For the most part, though, Vicente prefers a less censorious approach. “We’re encouraging the U.S. Attorney to take a more comprehensive look at the medical marijuana community and the positive things it brings to the table,” he says. “Instead of exclusively focusing on his concerns about teen access, we want him to get a full picture of what an ingrained part of the Colorado community the medical marijuana industry and the patient movement has become.”
Here is the full letter:
John Walsh, Esq.
United States Attorney
1225 17th Street
Denver, CO 80202
April 11, 2012
Dear Mr. Walsh,
As parents, patients, business owners, and Colorado citizens, we are concerned by the recent letters sent by your office demanding certain state-approved medical marijuana businesses cease operations.
Since the dawn of this new health care field, we have worked closely with Colorado state and local governments to safely regulate medical marijuana sales and production, and have made great efforts – and gone to great expense — to establish a thorough and safe regulatory structure. Because of this collaboration between stakeholders and state and local officials, Colorado has emerged as the model among states that legally recognize the medicinal value of marijuana.
We stand in unison with patients and governing bodies across Colorado in our active commitment to continue the careful implementation of a secure and community-minded system of regulation. Here is a partial list of our contributions to the Colorado community:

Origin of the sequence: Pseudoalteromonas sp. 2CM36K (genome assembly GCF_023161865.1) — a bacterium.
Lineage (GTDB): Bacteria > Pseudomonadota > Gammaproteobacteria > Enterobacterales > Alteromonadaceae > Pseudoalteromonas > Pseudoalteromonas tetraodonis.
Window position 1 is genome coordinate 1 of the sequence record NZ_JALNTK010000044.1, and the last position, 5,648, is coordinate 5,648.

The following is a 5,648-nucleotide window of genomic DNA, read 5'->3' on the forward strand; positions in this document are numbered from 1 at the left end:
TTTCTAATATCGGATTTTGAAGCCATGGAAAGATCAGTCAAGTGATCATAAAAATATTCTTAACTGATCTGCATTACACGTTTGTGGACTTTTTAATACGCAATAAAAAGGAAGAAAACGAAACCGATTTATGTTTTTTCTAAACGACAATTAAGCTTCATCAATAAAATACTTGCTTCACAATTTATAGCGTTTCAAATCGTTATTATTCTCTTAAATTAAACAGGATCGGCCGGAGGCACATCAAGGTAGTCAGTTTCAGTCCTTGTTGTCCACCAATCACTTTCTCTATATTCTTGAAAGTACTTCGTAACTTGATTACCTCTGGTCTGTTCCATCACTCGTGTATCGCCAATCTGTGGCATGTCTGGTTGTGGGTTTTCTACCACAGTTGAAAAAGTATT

· We have provided vital medicine to 164,000+ sick and disabled Colorado citizens whose doctors have recommended medical marijuana to them.
· We helped author and endorse SB 12-154 to establish a responsible vendor program similar to what many Colorado jurisdictions currently require for alcohol sales.
· We are working with the Denver City Council to foster sensible regulations, including currently working on language to limit inappropriate advertisements, specifically public advertisements near schools and other sensitive areas.
· We worked with local papers, like the Colorado Springs Gazette, to establish community-conscious advertising with a proper healthcare focus.
· We employ over 5,000 Coloradans and provide them with a living wage so they can support their families. We also provide substantial support for ancillary businesses like electricians, carpenters, and engineers.
· Our businesses produce tens of millions of dollars in tax revenue with the first $2 million earmarked annually for programs critical to helping Colorado fight addiction and accompanying mental health issues. The Circle Program at Pueblo’s Colorado Mental Health Institute was on its last legs before this new tax supported it.
· We help create safer neighborhoods through the extensive use of security cameras and guards, by increased lighting in commercial areas, and by occupying otherwise vacant retail or warehouse space.
As committed members of the communities we live in, we believe in responsible regulation of this important, and growing, health care field. We also share your concern about teens accessing medical marijuana and have taken serious steps to reduce any redistribution. We welcome a thoughtful discussion about the potential areas for improvement in the current regulatory structure.
Association of Cannabis Trades for Colorado (ACT4CO)
Cannabis Business Alliance (CBA)
Coloradans 4 Cannabis Patients Rights (C4CPR)
Colorado Springs Medical Cannabis Council (CSMCC)
Green Faith Ministry
In Harmony Wellness Services
Medical Marijuana Assistance Program of America (MMAPA)
Medical Marijuana Business Alliance (MMBA)
Women’s Marijuana Movement
United Food and Commercial Workers Union: Local 7